The Get It Write Philosophy

Much of this site is devoted to addressing issues of grammar, mechanics, and usage. As with any such resource, certain values and beliefs about language underpin the content of these pages, and I believe visitors deserve to know those values:


Whether we like this fact or not, the world is full of people who will judge those whose writing does not reflect what they consider to be standard English. Knowing that most people have had very little formal instruction about grammar, mechanics, and usage, I delight in providing clear and easy-to-understand explanations that do not oversimplify complex issues. I try to avoid making blanket declarations about what writers should always or never do and instead endeavor to provide writers with a full range of thoughts on a topic. Armed with good information, writers can make stylistic decisions based on their particular writing context(s). That said, the wise writer avoids surface errors that might distract a reader and that can undermine—however unfairly—the writer’s credibility.


Languages are dynamic; they change. The rules that govern the use of language, therefore, also change. I celebrate those changes while recognizing that not everyone does. I also recognize that in high-stakes writing situations (a cover letter for a job, for example, or a contract or a brief), sometimes it’s best for writers to play by the rules that many people think are important— even if we suspect they are no longer (or never were) relevant.


Many so-called (and highly revered) “rules” are, in fact, shibboleths: they are used by those who consider themselves “in the know” to make an arrogant and unfounded claim of superiority over those who are not privy to the same depth of knowledge about those rules. Other so-called “rules” are not, in fact, rules at all but matters of style that vary from one discipline or context to another. (See my blog post on style manuals.) Still others are made up; they are merely myths that have been passed along as truth for so long that they have become entrenched. (“Never start a sentence with and, but, or because,” for example, or “never split an infinitive.” Poppycock and balderdash!)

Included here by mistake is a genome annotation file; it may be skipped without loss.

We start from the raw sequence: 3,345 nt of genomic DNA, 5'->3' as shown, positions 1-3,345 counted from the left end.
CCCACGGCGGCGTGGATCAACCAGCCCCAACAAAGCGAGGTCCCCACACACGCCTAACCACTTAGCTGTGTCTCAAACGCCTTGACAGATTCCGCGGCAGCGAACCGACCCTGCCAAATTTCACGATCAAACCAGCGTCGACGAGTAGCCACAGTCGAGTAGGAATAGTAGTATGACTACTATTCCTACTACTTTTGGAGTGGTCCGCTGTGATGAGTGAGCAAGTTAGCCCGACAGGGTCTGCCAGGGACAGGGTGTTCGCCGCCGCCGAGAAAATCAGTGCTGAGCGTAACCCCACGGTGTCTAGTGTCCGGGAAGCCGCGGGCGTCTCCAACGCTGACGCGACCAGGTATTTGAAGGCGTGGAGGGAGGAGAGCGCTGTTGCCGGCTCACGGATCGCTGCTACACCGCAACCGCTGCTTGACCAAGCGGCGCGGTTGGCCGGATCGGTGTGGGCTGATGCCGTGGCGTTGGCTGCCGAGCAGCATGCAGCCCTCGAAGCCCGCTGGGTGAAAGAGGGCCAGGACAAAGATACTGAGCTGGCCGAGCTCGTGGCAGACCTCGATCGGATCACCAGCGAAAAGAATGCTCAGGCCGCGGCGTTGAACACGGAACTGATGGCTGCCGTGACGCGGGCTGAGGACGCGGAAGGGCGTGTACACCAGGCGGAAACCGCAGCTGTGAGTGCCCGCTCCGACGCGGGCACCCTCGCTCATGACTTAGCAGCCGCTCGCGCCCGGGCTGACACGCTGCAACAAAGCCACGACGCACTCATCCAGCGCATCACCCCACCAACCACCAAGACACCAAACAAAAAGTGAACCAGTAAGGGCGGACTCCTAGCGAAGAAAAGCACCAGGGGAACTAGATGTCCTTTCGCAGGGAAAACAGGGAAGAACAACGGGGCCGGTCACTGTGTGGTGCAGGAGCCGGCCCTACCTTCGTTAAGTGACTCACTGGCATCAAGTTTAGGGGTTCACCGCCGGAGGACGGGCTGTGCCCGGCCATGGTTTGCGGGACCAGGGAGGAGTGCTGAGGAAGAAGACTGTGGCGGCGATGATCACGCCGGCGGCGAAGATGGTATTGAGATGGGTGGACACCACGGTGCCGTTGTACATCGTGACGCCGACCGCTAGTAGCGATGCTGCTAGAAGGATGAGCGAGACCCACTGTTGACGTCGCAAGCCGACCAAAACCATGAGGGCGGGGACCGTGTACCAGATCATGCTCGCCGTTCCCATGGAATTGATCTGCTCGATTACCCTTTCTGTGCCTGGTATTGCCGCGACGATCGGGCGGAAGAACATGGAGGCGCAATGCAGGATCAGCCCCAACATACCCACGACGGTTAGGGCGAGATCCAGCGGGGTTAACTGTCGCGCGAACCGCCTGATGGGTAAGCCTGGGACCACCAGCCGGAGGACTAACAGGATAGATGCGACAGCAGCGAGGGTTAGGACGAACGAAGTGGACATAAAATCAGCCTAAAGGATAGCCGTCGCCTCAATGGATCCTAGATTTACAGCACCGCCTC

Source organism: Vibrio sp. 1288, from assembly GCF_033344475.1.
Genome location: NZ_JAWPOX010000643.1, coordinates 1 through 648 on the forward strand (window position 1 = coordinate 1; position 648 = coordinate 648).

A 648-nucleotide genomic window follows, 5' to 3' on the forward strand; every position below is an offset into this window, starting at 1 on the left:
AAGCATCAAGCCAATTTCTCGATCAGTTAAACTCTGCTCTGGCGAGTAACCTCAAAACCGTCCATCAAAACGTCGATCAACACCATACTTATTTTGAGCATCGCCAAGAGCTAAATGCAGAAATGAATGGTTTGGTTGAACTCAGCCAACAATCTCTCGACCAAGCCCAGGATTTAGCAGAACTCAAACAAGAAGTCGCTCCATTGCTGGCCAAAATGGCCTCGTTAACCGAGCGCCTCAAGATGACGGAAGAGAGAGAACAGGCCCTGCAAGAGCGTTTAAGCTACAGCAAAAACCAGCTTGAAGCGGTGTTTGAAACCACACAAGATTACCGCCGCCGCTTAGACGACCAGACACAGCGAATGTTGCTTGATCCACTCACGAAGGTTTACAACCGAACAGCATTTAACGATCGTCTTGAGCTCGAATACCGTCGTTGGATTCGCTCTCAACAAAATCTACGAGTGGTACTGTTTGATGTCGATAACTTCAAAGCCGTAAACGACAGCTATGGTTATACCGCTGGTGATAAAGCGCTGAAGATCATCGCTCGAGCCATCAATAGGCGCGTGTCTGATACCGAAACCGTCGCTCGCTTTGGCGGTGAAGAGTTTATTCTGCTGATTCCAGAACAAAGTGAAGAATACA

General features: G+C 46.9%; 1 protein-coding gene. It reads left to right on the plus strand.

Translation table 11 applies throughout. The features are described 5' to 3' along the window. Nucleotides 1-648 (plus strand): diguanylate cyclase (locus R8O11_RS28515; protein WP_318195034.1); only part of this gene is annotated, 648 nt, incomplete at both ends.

While some rules are really matters of style and others are shibboleths, it is also true that an understanding of syntax—of the ways words, phrases, and clauses come together to make meaning—is essential to becoming a good writer. The best writing is focused, logical, coherent, clear, and convincing, and when writers understand sentence structure, they are better equipped to produce writing that meets those criteria.
Grammar is not the same as usage or mechanics. Punctuation is a matter of usage, not of grammar. Knowing where to put an apostrophe and deciding whether to spell out a number or use a numeral are matters of mechanics, not of grammar. Spelling is not a matter of grammar but a matter of, well, spelling. I am an avid reader and a good writer, but I am an abysmal speller, born for spell check (and for GPS, but that’s another topic). Grammar refers to the structure and system of a language: to syntax (sentence structure) and to the relationship among the various parts of a sentence and an awareness of how those parts come together to make (or to obscure) meaning.
Words matter. I have zero tolerance for racist, sexist, homophobic, or xenophobic language or for rules that reflect or reinforce those ways of thinking. Most recently, for example, I have embraced the notion that it is better to use a plural pronoun to refer to a singular noun than to reinforce the socially constructed gender binary. Likewise, I find it distracting when restaurant servers and gym class instructors refer to groups of mostly women as guys. Would they, I wonder, refer to a group of mostly men as gals? I think not, and I invite visitors to this site to consider how some rules serve merely to reinforce repressive ideologies.
I am in the process of assembling an advisory board to keep me in check and to help me continue to learn from the best minds in the field. If you are interested in sharing your expertise in this capacity, please let me know by sending your resume or CV and a brief note about your interest.

Those of you who have been following this site since it began 30 years ago will no doubt notice that I am—at long last—attempting to monetize this site in the hopes of one day being able to retire. I hope the ads and the “buy me a coffee” icons aren’t too annoying. When I win the lottery, the first thing I will do is get rid of the ads.

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I welcome respectful and informed debate and challenges to statements made on this site, and I am always open to amending or even deleting a post—especially if I am convinced that it is (however unintentionally) advancing a shibboleth or overlooking an important part of the bigger picture. 

We are all learning, and it is my hope that this site can be a place that inspires lively and helpful discussion.

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